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What is a rendering?

We often use the term ‘rendering’ when discussing project development with our interior design clients.  I make a real effort not to use industry lingo when I’m communicating outside of my own office, because I think it makes people (often times our own clients) feel excluded.  It is one of my pet peeves to be in a meeting and realize that I’ve been speaking ‘designer’ and my client has to ask what I mean?  Even with my focused effort, I realize it may be helpful to explain what some of our common designer-eze terms really mean.

A rendering is a drawing done in perspective.  These drawings generally show what a custom designed and/or custom built item will look like when complete and installed into its new location.  .  A perspective represents one’s view as they walk into a space from a certain location.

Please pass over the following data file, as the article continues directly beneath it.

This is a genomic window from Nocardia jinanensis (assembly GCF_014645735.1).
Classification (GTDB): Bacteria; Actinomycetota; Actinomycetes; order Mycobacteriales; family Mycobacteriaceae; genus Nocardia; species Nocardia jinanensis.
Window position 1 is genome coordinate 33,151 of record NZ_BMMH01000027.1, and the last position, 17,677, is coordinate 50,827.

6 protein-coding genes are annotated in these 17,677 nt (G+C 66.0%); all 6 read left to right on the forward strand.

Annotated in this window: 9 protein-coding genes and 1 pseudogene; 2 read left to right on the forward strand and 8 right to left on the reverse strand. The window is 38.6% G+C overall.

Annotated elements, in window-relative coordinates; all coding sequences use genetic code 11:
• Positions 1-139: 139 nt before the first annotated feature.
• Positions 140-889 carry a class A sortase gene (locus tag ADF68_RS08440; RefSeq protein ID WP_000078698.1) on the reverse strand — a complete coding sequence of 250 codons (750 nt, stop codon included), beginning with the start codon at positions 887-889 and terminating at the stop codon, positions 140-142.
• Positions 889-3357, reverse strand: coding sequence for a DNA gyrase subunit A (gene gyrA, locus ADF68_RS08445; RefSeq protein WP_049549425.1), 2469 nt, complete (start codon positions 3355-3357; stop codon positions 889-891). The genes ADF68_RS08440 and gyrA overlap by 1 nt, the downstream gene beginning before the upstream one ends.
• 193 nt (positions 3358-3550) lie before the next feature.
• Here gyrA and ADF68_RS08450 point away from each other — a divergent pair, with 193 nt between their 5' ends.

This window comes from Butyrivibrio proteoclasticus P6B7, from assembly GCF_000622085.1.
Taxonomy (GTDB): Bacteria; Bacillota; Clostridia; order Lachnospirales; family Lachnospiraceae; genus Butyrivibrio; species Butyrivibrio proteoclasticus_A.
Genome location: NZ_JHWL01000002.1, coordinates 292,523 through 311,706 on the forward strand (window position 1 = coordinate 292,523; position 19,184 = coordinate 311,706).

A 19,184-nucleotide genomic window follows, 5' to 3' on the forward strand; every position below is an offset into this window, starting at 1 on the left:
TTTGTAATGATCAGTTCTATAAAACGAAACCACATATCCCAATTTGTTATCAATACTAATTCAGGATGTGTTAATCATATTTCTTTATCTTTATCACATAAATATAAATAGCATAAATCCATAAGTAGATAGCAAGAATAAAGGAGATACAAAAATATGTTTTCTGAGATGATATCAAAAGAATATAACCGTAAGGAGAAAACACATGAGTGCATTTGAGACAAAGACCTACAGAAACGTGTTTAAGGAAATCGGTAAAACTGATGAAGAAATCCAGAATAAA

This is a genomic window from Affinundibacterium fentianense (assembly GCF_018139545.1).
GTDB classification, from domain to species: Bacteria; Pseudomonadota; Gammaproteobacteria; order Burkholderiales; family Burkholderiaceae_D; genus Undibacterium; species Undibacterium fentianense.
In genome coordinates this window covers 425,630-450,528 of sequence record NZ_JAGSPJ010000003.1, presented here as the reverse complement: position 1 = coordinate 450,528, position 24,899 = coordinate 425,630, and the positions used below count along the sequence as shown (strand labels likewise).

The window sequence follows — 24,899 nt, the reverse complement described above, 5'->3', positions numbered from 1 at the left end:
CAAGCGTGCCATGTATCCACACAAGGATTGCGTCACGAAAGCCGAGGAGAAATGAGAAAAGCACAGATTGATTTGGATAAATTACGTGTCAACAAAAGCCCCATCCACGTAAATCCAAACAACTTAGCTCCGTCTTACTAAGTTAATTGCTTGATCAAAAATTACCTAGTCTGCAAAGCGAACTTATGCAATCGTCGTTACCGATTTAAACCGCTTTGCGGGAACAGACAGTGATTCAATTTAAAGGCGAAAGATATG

As you can see in the example below, a rendering starts as a hand drawing, then we develop it further into a 3-dimensional computer drawing or sketch (sometimes called SketchUp because of the software commonly used to do the job).  Generally we communicate quickly with hand drawings to gain a clients understanding of the concept before we jump into developing a full 3-dimensional sketch.  This is because most design firms charge by the hour, and we don’t want to charge for development of a concept unless the client approves the general look and feel of the sketch version.

At the bottom of the page is an actual photo of the completed custom piece in the room (in this case we were building the reception desk, and showing the wall treatments, logo and lighting)

Isn’t it amazing how lifelike the final product is to the rendering?

Rendering for custom reception desk and feature logo wall
Rendering for custom reception desk and feature logo wall

 

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